Trouble’s A-Bruin: Hunting Would Help Manage Wyoming’s Aggressive Grizzlies, Say Outdoorsmen

Grizzlies are becoming more and more aggressive, some outdoorsmen say, because they've been conditioned to know they don't have to be cautious about anything.

Mark Heinz

September 30, 20225 min read

Grizzly bear spray scaled

Wyoming needs a grizzly bear hunting season to promote human safety and bear conservation.

That’s the message from Cowboy State outdoorsmen who say responsible hunting of the bruins is good wildlife management.

Wyoming Grizzly hunting is two decades overdue, said retired forester and longtime sportsman Karl Brauneis of Lander in a Friday email to Cowboy State Daily.

“I testified in front of the Wyoming Wildlife Commission that the grizzly was recovered about 20 years ago and that we should have authorized a hunting season at that time,” he said.

The situation also has led to bears being less wary of encroaching on humans and more populated areas, another outdoorsman said. That can make bears fearless and aggressive toward people.

“The Wyoming grizzly bear is not conditioned to know that there’s anything else out there it needs to be cautious about,” Josh Coursey told Cowboy State Daily on Friday.

Coursey is an experienced hunter who lives about 20 miles north of Kemmerer near the Wyoming Mountain Range. He said he and others have been seeing grizzlies and grizzly sign in those mountains the past couple of years.

That’s an area “well to the south” of the bruins’ established Wyoming habitat, he said.

Coursey is co-founder, president and CEO of Muley Fanatics, a mule deer conservation group. He’s also a member of the Wyoming Wildlife Task Force, a group charged with making recommendations to the Wyoming Game and Fish Commission, which sets Game and Fish Policy.

Earlier this year, the task force voted “unanimously” to recommend that management of grizzlies be handed over to the Game and Fish, which could set hunting seasons for them, Coursey said.

 ‘Unusually Aggressive’ Grizzly

Game and Fish on Thursday sent out an alert that grizzlies and black bears have become more active at lower altitudes in rural areas surrounding Cody. That could increase the chances for conflict with landowners and outdoors enthusiasts.

Wardens have occasionally had to kill grizzlies because of human-bear conflicts, something not unique to Wyoming.

Montana Fish, Wildlife and Parks wardens on Sept. 21 killed an “unusually aggressive” grizzly, according to a report posted online by the agency.

The bear was killed after it charged, struck and bit a landowner’s vehicle on a two-track farm road near Bynum, Montana.

Rifle Shots Are ‘Dinner Bells’ For Grizzlies

Grizzlies in the Greater Yellowstone Ecosystem in Wyoming, Montana and Idaho remain under the protection of federal Endangered Species Act.

That the species remains classified as endangered is a “travesty,” Coursey said. He said he thinks the state Game and Fish Department is far better qualified to manage the bruins.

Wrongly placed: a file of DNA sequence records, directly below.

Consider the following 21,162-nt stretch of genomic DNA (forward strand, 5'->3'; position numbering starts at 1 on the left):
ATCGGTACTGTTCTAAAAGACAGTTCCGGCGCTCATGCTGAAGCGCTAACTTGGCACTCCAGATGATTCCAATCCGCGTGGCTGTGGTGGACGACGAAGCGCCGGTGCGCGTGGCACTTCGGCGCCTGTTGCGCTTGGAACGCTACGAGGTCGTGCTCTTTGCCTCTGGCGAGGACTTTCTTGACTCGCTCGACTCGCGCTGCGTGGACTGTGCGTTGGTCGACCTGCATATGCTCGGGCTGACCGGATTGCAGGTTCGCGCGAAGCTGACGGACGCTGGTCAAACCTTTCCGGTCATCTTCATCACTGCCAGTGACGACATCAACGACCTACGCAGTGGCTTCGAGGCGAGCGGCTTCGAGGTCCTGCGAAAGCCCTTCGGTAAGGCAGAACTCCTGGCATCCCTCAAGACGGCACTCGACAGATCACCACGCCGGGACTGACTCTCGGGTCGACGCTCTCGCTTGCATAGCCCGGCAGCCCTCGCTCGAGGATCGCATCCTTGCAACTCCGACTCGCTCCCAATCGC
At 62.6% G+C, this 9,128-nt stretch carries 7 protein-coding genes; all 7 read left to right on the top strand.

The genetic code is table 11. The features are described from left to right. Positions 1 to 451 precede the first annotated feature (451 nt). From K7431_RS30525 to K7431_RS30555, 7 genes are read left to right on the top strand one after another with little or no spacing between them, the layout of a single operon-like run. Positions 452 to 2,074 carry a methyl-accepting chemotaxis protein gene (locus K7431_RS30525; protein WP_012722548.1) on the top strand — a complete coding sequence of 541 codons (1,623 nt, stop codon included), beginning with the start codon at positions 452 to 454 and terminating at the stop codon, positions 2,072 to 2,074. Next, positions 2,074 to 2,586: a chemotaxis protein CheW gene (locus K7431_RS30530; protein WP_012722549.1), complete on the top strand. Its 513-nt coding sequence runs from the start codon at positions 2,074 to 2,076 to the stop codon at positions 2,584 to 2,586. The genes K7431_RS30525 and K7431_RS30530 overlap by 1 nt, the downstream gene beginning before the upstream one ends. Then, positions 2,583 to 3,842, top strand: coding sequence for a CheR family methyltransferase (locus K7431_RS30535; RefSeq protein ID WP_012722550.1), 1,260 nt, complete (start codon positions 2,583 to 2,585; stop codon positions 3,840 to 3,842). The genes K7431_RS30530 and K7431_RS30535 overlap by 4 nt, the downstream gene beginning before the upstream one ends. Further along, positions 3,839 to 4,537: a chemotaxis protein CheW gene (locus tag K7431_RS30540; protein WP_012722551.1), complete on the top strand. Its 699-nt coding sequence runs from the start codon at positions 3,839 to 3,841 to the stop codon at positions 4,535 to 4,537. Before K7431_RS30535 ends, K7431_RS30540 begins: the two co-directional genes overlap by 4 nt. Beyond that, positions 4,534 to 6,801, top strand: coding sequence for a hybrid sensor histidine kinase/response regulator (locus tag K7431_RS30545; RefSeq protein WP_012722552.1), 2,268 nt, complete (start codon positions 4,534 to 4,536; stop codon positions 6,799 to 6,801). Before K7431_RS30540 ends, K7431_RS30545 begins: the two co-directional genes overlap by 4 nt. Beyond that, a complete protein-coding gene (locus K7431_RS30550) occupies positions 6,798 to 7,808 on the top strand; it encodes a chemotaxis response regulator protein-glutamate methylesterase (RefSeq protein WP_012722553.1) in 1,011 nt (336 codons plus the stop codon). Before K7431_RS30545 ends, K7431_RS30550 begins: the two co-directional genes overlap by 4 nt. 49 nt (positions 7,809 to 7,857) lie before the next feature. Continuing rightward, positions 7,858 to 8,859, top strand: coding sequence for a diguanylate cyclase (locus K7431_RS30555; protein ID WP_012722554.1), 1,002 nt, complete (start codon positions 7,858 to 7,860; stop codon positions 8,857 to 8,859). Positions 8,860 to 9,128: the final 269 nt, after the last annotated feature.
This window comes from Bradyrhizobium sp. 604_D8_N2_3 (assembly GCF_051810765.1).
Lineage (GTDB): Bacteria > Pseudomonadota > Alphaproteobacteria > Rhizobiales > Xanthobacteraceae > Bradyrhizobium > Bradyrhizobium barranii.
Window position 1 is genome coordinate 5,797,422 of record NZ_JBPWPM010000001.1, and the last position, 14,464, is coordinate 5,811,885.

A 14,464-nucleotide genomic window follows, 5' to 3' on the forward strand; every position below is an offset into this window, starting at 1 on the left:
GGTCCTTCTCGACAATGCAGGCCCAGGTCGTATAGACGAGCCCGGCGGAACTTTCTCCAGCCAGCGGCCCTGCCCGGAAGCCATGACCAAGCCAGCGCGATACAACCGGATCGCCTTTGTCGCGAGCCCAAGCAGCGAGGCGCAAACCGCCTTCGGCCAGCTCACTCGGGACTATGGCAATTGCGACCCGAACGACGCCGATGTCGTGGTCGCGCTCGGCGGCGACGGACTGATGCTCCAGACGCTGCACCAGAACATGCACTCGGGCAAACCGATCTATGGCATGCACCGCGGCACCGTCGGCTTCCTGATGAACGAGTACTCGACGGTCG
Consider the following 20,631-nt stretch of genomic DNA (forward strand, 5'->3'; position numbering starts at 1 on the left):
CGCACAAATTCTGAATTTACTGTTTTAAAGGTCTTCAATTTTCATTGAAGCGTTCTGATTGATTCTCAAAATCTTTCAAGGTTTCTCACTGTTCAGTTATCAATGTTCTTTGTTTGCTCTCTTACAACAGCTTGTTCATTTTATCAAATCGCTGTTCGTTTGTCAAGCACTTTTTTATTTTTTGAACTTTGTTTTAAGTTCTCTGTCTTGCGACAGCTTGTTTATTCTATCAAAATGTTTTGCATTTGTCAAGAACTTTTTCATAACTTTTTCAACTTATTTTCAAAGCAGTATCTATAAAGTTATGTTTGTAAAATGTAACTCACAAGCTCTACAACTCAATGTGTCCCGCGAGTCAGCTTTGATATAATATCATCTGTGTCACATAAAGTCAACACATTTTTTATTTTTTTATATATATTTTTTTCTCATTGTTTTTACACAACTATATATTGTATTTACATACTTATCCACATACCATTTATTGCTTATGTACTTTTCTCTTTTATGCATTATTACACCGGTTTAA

Coursey recently returned from a successful elk hunt in the Wind River Mountains. He and his hunting partner saw black bears, but no grizzlies. Even so, whenever in grizzly country hunters need to be aware and cautious, he said.

“When you get back from a hunt, you need to hang your meat up on a meat pole well away from where you’ve set up your camp,” he said.

Especially in northwestern Wyoming, the potential for conflict between grizzlies and hunters is a constant and growing threat, he said.

“When you kill something right at dusk, you might have to leave the carcass hanging overnight,” he said. “When you arrive back in the morning there may be grizzlies feasting on your kill. That gunshot became a dinner bell for them.”

Coursey said he’s optimistic Wyoming will eventually get a grizzly hunting season, and he would “absolutely” like to hunt the bears if and when that happens.

‘Ecological Dead End’

Keeping grizzlies perpetually under ESA protection amounts to “single-species management” instead of considering the entire ecosystem, Brauneis said.

“As a forester I am convinced that single-species management, if prolonged, ends in the detriment of the entire ecosystem that species resides in,” he said. “Aldo Leopold first recognized this fact over a century ago in the management of deer herds. Single species management is an ecological dead end.”

Keeping a recovering species under ESA protection should be a “short stop” along the way to state management, he said. And grizzly recovery has been successful.

Coursey agreed, saying ESA protection has long since accomplished what it needed to for Wyoming’s grizzlies, and it’s time to move on.

“The grizzly bear should be a poster child for the success of the Endangered Species Act,” he said.

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Mark Heinz

Outdoors Reporter